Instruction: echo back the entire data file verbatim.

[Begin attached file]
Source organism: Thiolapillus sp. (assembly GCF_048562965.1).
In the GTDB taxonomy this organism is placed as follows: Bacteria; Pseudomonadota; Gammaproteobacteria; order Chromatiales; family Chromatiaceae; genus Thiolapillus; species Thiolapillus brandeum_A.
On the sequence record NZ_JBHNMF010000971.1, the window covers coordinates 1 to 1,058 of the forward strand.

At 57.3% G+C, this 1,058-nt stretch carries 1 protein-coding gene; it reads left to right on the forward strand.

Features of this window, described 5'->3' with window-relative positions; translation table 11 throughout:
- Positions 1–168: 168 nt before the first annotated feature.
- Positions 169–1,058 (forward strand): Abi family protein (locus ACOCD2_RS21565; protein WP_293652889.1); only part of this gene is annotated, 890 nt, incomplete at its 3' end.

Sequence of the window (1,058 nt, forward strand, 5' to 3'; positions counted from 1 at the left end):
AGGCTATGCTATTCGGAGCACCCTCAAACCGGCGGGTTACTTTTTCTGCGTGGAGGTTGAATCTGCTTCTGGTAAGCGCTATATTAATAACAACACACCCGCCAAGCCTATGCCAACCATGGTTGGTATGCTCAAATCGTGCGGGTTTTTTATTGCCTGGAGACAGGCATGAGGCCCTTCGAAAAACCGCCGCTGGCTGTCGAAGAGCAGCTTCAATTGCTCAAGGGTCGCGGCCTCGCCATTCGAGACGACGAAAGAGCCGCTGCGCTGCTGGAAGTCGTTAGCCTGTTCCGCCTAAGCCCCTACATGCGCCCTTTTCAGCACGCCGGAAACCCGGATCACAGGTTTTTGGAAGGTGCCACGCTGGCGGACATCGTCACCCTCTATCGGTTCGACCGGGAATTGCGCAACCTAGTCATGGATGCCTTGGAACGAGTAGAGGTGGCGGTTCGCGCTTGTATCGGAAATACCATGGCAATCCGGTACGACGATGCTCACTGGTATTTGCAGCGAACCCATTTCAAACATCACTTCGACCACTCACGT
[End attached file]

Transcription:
Source organism: Thiolapillus sp. (assembly GCF_048562965.1).
In the GTDB taxonomy this organism is placed as follows: Bacteria; Pseudomonadota; Gammaproteobacteria; order Chromatiales; family Chromatiaceae; genus Thiolapillus; species Thiolapillus brandeum_A.
On the sequence record NZ_JBHNMF010000971.1, the window covers coordinates 1 to 1,058 of the forward strand.

At 57.3% G+C, this 1,058-nt stretch carries 1 protein-coding gene; it reads left to right on the forward strand.

Features of this window, described 5'->3' with window-relative positions; translation table 11 throughout:
- Positions 1–168: 168 nt before the first annotated feature.
- Positions 169–1,058 (forward strand): Abi family protein (locus ACOCD2_RS21565; protein WP_293652889.1); only part of this gene is annotated, 890 nt, incomplete at its 3' end.

Sequence of the window (1,058 nt, forward strand, 5' to 3'; positions counted from 1 at the left end):
AGGCTATGCTATTCGGAGCACCCTCAAACCGGCGGGTTACTTTTTCTGCGTGGAGGTTGAATCTGCTTCTGGTAAGCGCTATATTAATAACAACACACCCGCCAAGCCTATGCCAACCATGGTTGGTATGCTCAAATCGTGCGGGTTTTTTATTGCCTGGAGACAGGCATGAGGCCCTTCGAAAAACCGCCGCTGGCTGTCGAAGAGCAGCTTCAATTGCTCAAGGGTCGCGGCCTCGCCATTCGAGACGACGAAAGAGCCGCTGCGCTGCTGGAAGTCGTTAGCCTGTTCCGCCTAAGCCCCTACATGCGCCCTTTTCAGCACGCCGGAAACCCGGATCACAGGTTTTTGGAAGGTGCCACGCTGGCGGACATCGTCACCCTCTATCGGTTCGACCGGGAATTGCGCAACCTAGTCATGGATGCCTTGGAACGAGTAGAGGTGGCGGTTCGCGCTTGTATCGGAAATACCATGGCAATCCGGTACGACGATGCTCACTGGTATTTGCAGCGAACCCATTTCAAACATCACTTCGACCACTCACGT